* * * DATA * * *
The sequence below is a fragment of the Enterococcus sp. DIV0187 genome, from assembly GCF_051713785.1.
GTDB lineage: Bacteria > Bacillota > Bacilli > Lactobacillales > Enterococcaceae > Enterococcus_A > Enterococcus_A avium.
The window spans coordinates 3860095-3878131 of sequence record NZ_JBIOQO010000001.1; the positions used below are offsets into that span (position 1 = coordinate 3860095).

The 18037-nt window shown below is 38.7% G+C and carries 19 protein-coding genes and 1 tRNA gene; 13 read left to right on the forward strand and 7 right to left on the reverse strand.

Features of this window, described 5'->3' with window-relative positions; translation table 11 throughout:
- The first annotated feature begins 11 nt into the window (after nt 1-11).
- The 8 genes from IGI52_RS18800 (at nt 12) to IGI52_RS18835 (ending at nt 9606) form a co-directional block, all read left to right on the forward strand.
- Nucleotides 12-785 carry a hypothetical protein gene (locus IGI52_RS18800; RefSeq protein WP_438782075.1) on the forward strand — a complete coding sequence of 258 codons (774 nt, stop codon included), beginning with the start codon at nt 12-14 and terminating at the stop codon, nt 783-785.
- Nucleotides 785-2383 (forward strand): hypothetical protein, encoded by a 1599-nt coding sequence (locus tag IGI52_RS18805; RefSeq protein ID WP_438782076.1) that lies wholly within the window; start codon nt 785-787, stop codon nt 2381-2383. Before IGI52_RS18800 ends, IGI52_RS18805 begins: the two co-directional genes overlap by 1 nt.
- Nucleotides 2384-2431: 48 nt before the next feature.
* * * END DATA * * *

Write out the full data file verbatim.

The sequence below is a fragment of the Enterococcus sp. DIV0187 genome, from assembly GCF_051713785.1.
GTDB lineage: Bacteria > Bacillota > Bacilli > Lactobacillales > Enterococcaceae > Enterococcus_A > Enterococcus_A avium.
The window spans coordinates 3860095-3878131 of sequence record NZ_JBIOQO010000001.1; the positions used below are offsets into that span (position 1 = coordinate 3860095).

The 18037-nt window shown below is 38.7% G+C and carries 19 protein-coding genes and 1 tRNA gene; 13 read left to right on the forward strand and 7 right to left on the reverse strand.

Features of this window, described 5'->3' with window-relative positions; translation table 11 throughout:
- The first annotated feature begins 11 nt into the window (after nt 1-11).
- The 8 genes from IGI52_RS18800 (at nt 12) to IGI52_RS18835 (ending at nt 9606) form a co-directional block, all read left to right on the forward strand.
- Nucleotides 12-785 carry a hypothetical protein gene (locus IGI52_RS18800; RefSeq protein WP_438782075.1) on the forward strand — a complete coding sequence of 258 codons (774 nt, stop codon included), beginning with the start codon at nt 12-14 and terminating at the stop codon, nt 783-785.
- Nucleotides 785-2383 (forward strand): hypothetical protein, encoded by a 1599-nt coding sequence (locus tag IGI52_RS18805; RefSeq protein ID WP_438782076.1) that lies wholly within the window; start codon nt 785-787, stop codon nt 2381-2383. Before IGI52_RS18800 ends, IGI52_RS18805 begins: the two co-directional genes overlap by 1 nt.
- Nucleotides 2384-2431: 48 nt before the next feature.